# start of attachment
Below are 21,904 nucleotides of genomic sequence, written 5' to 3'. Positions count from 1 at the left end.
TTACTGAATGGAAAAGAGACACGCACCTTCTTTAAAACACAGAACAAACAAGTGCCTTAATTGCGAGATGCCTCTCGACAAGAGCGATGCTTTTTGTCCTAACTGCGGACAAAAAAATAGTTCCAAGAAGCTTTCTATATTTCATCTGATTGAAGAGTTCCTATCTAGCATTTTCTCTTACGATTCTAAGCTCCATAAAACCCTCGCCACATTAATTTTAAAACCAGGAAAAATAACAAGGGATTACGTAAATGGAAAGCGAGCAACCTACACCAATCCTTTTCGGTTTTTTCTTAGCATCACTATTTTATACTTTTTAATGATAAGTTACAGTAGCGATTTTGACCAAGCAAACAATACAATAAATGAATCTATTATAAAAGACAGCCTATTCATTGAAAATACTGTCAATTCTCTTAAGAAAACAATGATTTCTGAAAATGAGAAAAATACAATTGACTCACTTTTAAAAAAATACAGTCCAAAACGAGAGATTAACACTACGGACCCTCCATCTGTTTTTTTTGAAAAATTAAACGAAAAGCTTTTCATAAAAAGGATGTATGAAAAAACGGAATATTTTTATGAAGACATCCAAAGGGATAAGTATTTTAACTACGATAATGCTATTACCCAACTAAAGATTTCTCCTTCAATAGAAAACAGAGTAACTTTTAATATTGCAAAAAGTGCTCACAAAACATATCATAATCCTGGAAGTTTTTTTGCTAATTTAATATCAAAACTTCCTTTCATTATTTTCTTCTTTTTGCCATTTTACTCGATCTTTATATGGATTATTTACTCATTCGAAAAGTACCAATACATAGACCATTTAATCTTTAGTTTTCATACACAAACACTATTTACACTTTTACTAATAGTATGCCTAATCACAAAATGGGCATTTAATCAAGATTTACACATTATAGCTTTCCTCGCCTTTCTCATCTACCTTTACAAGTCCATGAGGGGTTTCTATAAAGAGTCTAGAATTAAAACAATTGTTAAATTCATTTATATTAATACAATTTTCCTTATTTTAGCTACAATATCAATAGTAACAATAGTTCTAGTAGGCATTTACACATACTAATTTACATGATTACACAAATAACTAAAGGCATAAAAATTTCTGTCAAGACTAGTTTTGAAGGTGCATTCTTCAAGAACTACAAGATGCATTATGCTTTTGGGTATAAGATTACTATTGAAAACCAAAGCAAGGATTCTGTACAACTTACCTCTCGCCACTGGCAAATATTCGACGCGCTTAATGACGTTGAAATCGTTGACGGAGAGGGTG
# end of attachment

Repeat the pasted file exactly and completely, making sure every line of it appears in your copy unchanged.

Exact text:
Below are 21,904 nucleotides of genomic sequence, written 5' to 3'. Positions count from 1 at the left end.
TTACTGAATGGAAAAGAGACACGCACCTTCTTTAAAACACAGAACAAACAAGTGCCTTAATTGCGAGATGCCTCTCGACAAGAGCGATGCTTTTTGTCCTAACTGCGGACAAAAAAATAGTTCCAAGAAGCTTTCTATATTTCATCTGATTGAAGAGTTCCTATCTAGCATTTTCTCTTACGATTCTAAGCTCCATAAAACCCTCGCCACATTAATTTTAAAACCAGGAAAAATAACAAGGGATTACGTAAATGGAAAGCGAGCAACCTACACCAATCCTTTTCGGTTTTTTCTTAGCATCACTATTTTATACTTTTTAATGATAAGTTACAGTAGCGATTTTGACCAAGCAAACAATACAATAAATGAATCTATTATAAAAGACAGCCTATTCATTGAAAATACTGTCAATTCTCTTAAGAAAACAATGATTTCTGAAAATGAGAAAAATACAATTGACTCACTTTTAAAAAAATACAGTCCAAAACGAGAGATTAACACTACGGACCCTCCATCTGTTTTTTTTGAAAAATTAAACGAAAAGCTTTTCATAAAAAGGATGTATGAAAAAACGGAATATTTTTATGAAGACATCCAAAGGGATAAGTATTTTAACTACGATAATGCTATTACCCAACTAAAGATTTCTCCTTCAATAGAAAACAGAGTAACTTTTAATATTGCAAAAAGTGCTCACAAAACATATCATAATCCTGGAAGTTTTTTTGCTAATTTAATATCAAAACTTCCTTTCATTATTTTCTTCTTTTTGCCATTTTACTCGATCTTTATATGGATTATTTACTCATTCGAAAAGTACCAATACATAGACCATTTAATCTTTAGTTTTCATACACAAACACTATTTACACTTTTACTAATAGTATGCCTAATCACAAAATGGGCATTTAATCAAGATTTACACATTATAGCTTTCCTCGCCTTTCTCATCTACCTTTACAAGTCCATGAGGGGTTTCTATAAAGAGTCTAGAATTAAAACAATTGTTAAATTCATTTATATTAATACAATTTTCCTTATTTTAGCTACAATATCAATAGTAACAATAGTTCTAGTAGGCATTTACACATACTAATTTACATGATTACACAAATAACTAAAGGCATAAAAATTTCTGTCAAGACTAGTTTTGAAGGTGCATTCTTCAAGAACTACAAGATGCATTATGCTTTTGGGTATAAGATTACTATTGAAAACCAAAGCAAGGATTCTGTACAACTTACCTCTCGCCACTGGCAAATATTCGACGCGCTTAATGACGTTGAAATCGTTGACGGAGAGGGTG